These latest findings on organic strawberries are in line with those on other organic fruits.  Organic yellow plums were found to be richer in phenolic acids when grown in natural meadow or with a ground cover of clover than conventionally grown plums [15]. Plum and clover extracts induced apoptosis (cell death) and reduced the viability of human liver cancer cells [16].

Absence of pesticides another tangible health benefit

Apart from providing secondary metabolites that fight diseases, the absence of pesticide residues in food and feed is another tangible health benefit of organic food. The “green revolution” has boosted food production in developing countries through high inputs of pesticide and fertilizers. Investigators at the Centre for Rural Development and Technology Dehli India studied residues of organochlorine, organophosphorous, carbamate and pyrethroid pesticides in conventionally grown wheat and rice and found that organic wheat and rice had little or no detectable pesticide. Production of wheat and rice under conventional system was higher than organic but this higher production is at the cost of health risk and also poses other hazards to flora and fauna [17].

The National Research Council in the United States concluded in their 1993 report [18] that dietary intake is the major source of pesticide exposure for infants and children in the United States, and this exposure may account for increased pesticide related health risks in children compared to adults (see Box 2).

Box 2

What the US EPA says about pesticides in infants

The US Environmental Protection Agency states [19]: “Laboratory studies show that pesticides can cause health problems, such as birth defects, nerve damage, cancer, and other effects that might occur over a long period of time. However these effects depend on how toxic the pesticide is and how much of it is consumed. Some pesticides also pose unique health risks to children.” 

That is because [20], “their internal organs are still developing and maturing”, and “in relation to their body weight, infants and children eat and drink more than adults, possibly increasing their exposure to pesticides in food and water.” Furthermore, “certain behaviors – such as playing on floors or lawns or putting objects in their mouths – increase a child’s exposure to pesticides used in homes and yards.”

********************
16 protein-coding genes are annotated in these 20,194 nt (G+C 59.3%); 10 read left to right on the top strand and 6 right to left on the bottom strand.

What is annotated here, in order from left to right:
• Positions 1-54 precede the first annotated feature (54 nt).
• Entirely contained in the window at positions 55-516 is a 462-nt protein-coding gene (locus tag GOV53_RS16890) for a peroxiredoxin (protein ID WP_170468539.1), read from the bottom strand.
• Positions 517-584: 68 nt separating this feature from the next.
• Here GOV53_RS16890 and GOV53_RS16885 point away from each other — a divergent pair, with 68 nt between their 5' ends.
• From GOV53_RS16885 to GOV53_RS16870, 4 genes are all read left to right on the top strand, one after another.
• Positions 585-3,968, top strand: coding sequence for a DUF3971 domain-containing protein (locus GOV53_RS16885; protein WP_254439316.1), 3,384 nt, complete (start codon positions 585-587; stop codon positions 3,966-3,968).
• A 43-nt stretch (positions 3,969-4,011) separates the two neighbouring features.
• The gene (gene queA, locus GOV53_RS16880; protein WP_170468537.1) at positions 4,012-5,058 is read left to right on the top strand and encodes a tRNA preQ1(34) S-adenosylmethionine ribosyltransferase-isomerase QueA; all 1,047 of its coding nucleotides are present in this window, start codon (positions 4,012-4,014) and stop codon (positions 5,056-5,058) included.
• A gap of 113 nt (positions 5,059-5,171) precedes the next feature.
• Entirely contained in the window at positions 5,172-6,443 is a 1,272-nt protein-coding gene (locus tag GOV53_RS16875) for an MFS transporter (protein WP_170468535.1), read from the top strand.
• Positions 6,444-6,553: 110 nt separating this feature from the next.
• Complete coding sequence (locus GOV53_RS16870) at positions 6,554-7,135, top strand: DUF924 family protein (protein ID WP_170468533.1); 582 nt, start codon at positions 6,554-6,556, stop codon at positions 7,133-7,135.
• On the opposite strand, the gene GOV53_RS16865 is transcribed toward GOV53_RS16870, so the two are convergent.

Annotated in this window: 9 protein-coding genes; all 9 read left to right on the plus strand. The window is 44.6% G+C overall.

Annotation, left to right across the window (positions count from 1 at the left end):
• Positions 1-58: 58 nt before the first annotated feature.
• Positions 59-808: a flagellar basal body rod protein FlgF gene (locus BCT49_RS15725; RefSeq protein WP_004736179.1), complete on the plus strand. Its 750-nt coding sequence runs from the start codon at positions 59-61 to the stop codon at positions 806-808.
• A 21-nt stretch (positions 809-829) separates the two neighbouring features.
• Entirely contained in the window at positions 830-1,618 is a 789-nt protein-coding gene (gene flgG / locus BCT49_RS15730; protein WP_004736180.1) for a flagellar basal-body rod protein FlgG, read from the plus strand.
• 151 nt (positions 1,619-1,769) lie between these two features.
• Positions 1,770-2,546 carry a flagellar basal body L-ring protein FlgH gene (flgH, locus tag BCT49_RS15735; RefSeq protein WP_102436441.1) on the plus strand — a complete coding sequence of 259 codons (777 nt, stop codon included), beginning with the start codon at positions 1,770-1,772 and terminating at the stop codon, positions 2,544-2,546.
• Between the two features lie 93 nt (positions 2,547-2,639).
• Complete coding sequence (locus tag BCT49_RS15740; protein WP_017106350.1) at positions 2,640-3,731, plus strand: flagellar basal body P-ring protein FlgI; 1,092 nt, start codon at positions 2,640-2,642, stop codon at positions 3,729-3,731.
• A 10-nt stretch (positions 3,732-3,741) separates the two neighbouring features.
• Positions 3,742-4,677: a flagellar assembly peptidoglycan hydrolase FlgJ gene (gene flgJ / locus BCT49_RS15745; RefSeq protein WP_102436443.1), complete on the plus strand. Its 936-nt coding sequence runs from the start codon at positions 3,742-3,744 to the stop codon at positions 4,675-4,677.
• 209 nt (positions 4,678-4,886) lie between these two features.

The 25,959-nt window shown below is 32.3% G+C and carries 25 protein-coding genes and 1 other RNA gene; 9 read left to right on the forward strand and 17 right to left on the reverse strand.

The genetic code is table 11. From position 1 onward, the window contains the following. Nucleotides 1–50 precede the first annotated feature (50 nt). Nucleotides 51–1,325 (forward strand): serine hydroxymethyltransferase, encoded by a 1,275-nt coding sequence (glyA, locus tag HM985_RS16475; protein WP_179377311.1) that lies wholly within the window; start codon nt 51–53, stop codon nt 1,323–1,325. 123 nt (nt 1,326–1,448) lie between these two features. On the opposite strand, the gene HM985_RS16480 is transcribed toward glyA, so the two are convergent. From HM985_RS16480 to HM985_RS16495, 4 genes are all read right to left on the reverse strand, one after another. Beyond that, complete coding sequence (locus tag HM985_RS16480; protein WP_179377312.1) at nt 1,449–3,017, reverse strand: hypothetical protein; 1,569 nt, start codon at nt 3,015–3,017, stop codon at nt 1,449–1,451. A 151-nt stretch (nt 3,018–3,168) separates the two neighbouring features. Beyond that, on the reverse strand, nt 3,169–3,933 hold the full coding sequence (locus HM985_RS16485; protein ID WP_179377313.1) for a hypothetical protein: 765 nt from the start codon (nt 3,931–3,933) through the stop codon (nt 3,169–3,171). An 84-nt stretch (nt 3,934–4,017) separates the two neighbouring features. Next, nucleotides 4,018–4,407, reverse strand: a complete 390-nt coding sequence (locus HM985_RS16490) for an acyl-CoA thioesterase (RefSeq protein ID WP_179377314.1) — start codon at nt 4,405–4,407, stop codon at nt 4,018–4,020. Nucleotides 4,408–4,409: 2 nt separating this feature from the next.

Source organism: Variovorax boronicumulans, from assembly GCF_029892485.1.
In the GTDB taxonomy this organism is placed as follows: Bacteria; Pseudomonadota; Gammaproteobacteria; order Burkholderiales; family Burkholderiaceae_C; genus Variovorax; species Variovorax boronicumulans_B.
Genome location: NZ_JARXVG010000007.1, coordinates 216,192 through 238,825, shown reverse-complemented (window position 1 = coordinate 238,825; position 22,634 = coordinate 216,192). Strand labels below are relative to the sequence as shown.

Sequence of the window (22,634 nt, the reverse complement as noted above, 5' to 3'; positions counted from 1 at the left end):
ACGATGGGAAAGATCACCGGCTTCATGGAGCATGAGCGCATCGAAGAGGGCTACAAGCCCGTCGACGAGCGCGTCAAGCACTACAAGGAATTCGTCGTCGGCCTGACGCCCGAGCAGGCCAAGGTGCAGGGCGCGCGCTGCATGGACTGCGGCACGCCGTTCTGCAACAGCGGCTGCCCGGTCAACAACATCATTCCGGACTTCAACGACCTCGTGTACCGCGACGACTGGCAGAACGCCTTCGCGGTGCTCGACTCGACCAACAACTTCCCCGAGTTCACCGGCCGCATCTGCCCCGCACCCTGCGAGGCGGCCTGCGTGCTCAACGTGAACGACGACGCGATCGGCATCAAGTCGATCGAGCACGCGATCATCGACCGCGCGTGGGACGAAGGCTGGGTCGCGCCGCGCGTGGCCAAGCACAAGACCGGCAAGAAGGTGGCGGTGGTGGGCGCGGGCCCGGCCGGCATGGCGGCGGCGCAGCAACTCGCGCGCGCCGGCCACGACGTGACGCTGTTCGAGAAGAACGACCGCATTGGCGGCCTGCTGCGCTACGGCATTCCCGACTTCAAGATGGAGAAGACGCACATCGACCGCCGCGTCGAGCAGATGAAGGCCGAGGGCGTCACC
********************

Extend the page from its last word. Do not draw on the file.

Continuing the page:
Pesticides may harm the developing child by blocking the absorption of important food nutrients necessary for healthy growth. Furthermore, if the child’s excretory system is not fully developed, the body may not fully remove pesticides. There may also be crucial periods in human development when exposure to toxin can permanently change th way an individual’s system works.

Researchers at the Rollins School of Public Health, Emory University, Atlanta, and Department of Environmental and Occupational Health Sciences, University of Washington, Seattle, Washington in the United States measured dietary exposure in the urine of infants and children before and after they switched from consuming conventional to organic produce and then again back to conventional. They showed that the metabolites of the organophosphates malathion and chlorpyrifos declined to undetectable levels immediately after switching to organic diets, and remained undetectable until they switched back to conventional diets [19]. This supported the earlier conclusion that the children were mostly likely exposed to organophosphate pesticides exclusively through their diets.

Children are not the only ones affected by pesticides. In Denmark, a 1999 study on human sperm and semen quality in relation to organic or conventional diet found that the group consuming mainly organic food had a reduced pesticide intake based on the pesticide levels measured in their food. The researchers concluded that pesticide exposure in the diet did not entail a risk of impaired semen quality [20] even though the group of men not consuming organic food had a significantly lower proportion of morphologically normal sperm, which is generally considered predictive of pregnancy outcome, as abnormal sperms are indicative of DNA damage [21, 22]. It is not clear why the investigators thought that increase in abnormal sperms did not impair semen quality.

Article first published 07/09/06